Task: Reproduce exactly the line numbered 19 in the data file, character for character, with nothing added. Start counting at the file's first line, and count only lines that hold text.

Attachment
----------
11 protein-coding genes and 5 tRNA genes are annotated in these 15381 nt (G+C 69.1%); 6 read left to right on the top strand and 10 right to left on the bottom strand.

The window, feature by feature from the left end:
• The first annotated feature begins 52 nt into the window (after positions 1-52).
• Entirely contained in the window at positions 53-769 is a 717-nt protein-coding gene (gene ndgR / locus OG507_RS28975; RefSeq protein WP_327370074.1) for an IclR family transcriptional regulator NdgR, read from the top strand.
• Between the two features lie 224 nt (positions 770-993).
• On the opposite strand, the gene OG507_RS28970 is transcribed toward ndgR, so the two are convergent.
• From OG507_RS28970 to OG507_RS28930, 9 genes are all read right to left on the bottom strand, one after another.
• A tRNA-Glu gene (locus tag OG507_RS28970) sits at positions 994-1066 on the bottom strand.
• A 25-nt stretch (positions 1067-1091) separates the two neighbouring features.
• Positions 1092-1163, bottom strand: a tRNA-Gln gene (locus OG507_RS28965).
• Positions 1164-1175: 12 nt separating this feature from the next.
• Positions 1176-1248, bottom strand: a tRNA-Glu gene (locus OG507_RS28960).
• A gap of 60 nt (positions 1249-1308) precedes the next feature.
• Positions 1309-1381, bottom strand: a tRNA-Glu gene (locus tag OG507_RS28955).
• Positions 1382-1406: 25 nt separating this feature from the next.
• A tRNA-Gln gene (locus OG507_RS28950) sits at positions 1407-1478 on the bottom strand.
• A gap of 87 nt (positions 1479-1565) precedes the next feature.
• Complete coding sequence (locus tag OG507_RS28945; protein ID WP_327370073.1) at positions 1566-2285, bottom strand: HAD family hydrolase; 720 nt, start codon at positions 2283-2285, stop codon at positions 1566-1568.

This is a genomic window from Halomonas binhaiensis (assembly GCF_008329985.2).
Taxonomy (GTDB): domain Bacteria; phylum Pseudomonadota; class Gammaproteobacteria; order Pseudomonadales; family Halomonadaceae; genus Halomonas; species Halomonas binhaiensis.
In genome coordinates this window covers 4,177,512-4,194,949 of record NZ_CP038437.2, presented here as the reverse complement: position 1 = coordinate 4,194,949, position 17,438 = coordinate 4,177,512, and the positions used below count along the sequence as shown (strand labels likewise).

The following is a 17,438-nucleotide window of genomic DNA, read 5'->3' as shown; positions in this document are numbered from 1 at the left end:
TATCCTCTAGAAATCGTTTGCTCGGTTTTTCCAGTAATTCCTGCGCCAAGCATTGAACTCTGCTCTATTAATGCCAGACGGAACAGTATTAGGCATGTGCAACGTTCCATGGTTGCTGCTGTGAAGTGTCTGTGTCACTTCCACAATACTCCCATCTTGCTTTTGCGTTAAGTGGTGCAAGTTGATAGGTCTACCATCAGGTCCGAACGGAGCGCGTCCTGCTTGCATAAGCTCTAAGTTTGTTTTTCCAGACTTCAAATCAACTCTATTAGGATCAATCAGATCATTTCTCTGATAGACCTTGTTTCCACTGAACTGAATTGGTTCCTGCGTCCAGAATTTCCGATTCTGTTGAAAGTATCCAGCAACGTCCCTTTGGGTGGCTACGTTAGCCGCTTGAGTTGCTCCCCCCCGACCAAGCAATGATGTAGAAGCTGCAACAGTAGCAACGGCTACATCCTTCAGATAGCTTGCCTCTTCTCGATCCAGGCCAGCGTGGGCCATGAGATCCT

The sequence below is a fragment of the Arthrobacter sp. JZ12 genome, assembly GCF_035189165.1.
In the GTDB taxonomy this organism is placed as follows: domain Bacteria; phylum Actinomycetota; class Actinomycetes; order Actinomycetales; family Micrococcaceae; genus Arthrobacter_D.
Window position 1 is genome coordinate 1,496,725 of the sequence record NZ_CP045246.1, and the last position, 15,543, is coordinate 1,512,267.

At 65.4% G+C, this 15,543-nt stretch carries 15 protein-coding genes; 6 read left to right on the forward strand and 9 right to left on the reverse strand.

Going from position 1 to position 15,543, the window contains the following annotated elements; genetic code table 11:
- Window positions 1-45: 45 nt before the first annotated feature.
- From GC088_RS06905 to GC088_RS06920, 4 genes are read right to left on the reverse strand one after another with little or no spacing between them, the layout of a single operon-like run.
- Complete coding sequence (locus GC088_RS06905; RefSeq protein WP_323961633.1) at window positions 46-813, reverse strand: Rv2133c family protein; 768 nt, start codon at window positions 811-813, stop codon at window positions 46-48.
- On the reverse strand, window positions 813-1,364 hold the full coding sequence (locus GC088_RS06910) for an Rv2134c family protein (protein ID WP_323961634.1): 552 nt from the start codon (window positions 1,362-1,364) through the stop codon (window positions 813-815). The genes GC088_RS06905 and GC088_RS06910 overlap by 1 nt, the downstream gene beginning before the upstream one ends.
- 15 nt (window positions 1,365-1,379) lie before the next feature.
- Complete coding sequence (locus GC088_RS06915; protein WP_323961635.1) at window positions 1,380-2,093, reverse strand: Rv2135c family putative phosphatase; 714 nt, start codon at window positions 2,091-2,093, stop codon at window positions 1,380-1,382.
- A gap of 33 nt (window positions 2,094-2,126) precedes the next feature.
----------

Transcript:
This is a genomic window from Halomonas binhaiensis (assembly GCF_008329985.2).